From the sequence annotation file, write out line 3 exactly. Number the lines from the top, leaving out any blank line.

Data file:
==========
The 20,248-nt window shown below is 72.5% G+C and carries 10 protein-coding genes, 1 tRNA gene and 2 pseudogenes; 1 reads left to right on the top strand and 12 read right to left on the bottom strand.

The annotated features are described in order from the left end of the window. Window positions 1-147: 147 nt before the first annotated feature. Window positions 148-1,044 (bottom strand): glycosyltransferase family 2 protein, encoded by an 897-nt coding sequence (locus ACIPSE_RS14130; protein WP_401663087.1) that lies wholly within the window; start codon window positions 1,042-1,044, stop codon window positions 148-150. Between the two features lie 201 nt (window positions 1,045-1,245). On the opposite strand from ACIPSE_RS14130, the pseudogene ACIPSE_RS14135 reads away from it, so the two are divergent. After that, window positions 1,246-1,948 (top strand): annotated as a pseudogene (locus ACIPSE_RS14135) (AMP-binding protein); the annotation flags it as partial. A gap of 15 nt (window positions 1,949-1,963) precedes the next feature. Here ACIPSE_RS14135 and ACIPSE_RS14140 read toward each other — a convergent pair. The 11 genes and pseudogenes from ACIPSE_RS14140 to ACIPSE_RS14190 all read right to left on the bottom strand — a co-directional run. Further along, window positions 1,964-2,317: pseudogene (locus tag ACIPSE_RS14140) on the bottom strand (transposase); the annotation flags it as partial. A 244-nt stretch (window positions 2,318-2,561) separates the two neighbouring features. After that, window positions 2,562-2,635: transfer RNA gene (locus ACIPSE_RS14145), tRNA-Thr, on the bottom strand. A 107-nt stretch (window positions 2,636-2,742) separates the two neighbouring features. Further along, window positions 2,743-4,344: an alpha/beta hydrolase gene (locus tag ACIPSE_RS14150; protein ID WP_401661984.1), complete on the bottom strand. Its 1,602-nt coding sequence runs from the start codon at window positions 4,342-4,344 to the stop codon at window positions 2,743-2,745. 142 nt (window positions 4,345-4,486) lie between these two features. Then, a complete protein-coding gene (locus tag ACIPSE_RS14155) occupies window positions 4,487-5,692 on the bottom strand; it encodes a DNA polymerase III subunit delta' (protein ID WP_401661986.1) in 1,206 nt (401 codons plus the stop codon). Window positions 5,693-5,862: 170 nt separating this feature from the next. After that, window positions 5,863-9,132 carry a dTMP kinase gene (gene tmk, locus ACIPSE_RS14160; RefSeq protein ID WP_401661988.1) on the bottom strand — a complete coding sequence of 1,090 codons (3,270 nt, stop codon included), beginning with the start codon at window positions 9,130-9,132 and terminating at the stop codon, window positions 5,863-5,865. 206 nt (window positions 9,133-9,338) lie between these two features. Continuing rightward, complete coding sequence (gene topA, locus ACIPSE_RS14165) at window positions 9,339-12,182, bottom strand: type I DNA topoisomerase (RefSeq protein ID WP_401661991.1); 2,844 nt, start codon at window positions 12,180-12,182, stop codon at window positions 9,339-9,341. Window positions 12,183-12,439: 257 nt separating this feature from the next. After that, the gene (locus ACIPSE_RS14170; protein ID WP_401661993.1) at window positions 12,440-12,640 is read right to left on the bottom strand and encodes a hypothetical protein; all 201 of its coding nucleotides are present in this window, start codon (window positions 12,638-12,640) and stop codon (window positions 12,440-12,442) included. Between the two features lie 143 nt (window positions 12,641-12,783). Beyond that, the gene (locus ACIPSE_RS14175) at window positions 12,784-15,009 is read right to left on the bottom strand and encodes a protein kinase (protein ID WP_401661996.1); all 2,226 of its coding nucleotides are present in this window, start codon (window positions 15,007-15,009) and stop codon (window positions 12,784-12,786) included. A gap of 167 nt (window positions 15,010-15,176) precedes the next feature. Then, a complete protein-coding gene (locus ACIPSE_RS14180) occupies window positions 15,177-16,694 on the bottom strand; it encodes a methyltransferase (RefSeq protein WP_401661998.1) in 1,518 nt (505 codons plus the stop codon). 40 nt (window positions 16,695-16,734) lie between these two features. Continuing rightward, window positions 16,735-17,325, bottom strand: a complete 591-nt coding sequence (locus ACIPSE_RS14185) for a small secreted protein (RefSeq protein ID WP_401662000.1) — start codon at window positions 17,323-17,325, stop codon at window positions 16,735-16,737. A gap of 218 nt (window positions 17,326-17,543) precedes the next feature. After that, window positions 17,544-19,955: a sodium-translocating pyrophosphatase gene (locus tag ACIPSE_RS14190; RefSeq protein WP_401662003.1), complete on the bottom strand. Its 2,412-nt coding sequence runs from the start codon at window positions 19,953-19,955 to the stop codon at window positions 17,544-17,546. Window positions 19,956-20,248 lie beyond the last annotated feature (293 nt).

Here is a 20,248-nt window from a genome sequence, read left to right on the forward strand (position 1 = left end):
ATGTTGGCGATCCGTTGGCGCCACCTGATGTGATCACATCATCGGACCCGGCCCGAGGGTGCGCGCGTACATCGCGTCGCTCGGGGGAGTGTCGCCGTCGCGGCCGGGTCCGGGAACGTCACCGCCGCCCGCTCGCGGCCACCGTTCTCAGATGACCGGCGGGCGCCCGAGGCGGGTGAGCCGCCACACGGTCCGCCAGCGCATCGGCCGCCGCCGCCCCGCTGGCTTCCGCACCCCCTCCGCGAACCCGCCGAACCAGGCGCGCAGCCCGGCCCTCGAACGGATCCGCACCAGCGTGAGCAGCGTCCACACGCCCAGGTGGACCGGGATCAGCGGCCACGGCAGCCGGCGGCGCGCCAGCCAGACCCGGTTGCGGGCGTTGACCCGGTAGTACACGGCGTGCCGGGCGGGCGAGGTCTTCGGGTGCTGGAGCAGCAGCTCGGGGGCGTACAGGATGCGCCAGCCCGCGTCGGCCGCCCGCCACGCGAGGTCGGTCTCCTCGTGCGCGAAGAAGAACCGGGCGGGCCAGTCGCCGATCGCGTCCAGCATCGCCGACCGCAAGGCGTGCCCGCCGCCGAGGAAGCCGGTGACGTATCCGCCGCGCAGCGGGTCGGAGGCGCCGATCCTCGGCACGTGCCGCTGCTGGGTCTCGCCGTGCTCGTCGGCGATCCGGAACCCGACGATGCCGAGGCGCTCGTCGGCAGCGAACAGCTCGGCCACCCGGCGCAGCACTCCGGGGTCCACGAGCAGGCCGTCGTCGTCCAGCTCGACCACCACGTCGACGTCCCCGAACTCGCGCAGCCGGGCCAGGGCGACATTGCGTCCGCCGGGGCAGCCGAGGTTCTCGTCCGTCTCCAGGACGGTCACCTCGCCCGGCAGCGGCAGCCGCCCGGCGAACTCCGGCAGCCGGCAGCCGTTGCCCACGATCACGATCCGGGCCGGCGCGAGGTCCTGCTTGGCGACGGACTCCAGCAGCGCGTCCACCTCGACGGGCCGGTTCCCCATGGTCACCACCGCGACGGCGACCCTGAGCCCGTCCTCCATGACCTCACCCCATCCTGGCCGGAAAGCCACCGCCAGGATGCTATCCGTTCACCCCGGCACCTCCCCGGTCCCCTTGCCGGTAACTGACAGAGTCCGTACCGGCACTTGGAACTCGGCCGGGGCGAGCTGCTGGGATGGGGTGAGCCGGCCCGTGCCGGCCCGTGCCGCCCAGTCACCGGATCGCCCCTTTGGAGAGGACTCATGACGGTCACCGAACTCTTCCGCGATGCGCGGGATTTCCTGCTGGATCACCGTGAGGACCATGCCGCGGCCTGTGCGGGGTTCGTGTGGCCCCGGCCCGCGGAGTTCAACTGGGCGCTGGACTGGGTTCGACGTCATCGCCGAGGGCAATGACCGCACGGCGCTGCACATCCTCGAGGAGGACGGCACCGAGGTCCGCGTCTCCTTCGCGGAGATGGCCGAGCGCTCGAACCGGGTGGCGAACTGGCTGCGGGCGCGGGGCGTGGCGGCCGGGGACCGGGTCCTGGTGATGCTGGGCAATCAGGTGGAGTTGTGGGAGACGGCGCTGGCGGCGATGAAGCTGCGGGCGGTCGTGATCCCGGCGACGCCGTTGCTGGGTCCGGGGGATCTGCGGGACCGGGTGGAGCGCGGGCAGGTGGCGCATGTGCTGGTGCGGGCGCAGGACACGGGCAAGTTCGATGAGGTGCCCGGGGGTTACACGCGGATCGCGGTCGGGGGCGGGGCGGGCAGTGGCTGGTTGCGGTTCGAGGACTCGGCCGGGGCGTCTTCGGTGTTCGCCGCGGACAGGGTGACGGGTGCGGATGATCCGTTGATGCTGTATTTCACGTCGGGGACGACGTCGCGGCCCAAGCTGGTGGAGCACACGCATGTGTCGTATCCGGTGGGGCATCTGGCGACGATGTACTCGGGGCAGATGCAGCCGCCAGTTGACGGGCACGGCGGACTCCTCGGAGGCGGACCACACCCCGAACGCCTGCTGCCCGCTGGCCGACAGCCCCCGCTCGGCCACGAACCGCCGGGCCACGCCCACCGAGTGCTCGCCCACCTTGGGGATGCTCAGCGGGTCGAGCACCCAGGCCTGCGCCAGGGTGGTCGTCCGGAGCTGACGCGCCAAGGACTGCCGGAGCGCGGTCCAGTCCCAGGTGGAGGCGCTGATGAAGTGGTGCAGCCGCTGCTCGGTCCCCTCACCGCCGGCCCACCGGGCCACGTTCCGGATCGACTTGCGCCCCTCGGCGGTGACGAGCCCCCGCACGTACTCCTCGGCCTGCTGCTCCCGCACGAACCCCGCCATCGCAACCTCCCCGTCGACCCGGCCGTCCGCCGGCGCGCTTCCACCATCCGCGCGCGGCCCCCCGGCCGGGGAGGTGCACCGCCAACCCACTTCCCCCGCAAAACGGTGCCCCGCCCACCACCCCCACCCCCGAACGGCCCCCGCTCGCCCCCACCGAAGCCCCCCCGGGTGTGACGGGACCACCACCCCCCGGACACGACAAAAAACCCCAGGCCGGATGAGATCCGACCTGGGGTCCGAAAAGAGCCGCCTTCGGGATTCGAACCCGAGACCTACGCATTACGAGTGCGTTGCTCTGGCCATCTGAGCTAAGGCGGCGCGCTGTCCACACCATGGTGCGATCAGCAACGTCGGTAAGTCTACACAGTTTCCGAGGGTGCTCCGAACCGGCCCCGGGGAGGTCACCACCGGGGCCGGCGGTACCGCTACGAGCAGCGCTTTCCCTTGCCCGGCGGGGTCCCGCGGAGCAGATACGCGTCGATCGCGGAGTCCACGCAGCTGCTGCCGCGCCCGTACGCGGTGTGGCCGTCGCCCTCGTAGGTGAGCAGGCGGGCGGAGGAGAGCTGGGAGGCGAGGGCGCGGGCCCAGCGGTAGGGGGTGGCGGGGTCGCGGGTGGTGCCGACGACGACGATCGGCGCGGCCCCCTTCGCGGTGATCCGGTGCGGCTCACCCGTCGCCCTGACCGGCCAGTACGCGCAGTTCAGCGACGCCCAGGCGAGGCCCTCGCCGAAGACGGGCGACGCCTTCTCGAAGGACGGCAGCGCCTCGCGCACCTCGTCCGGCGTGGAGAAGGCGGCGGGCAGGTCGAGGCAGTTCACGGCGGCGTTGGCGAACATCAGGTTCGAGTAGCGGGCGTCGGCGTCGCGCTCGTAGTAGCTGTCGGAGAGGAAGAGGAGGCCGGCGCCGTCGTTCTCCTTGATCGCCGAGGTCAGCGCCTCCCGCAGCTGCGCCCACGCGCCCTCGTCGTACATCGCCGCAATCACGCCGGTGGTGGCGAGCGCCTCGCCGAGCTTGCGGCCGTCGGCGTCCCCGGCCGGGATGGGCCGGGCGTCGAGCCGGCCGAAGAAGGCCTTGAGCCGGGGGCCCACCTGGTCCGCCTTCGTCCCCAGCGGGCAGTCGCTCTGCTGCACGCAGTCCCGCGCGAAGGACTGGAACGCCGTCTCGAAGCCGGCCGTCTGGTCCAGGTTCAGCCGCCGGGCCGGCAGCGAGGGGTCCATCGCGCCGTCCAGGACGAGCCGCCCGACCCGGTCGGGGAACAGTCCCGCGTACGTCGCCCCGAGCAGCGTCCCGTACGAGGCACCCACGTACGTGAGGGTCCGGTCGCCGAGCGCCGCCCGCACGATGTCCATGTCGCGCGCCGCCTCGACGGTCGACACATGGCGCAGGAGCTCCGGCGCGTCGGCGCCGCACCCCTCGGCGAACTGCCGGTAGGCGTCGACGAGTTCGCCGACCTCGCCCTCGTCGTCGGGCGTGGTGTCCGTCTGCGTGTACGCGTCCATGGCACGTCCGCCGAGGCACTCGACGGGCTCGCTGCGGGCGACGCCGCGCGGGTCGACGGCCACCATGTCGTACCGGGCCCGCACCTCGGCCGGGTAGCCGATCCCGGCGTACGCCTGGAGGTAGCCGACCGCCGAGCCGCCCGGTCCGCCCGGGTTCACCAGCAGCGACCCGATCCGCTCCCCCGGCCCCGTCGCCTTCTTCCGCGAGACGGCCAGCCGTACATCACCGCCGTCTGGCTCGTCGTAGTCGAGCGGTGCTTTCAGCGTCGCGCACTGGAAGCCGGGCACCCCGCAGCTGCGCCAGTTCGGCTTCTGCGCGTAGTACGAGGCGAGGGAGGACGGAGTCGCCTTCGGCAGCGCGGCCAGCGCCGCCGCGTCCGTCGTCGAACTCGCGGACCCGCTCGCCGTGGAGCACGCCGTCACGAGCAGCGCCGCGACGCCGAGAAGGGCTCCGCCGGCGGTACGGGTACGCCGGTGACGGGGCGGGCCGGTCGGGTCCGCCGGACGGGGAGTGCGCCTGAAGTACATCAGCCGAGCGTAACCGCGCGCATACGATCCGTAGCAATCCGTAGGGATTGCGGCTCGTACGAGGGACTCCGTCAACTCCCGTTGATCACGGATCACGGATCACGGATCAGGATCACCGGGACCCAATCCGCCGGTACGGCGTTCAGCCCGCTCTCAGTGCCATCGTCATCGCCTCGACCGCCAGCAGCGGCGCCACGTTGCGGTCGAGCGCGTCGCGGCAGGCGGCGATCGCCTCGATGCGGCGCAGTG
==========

Here is a 20,248-nt window from a genome sequence, read left to right on the forward strand (position 1 = left end):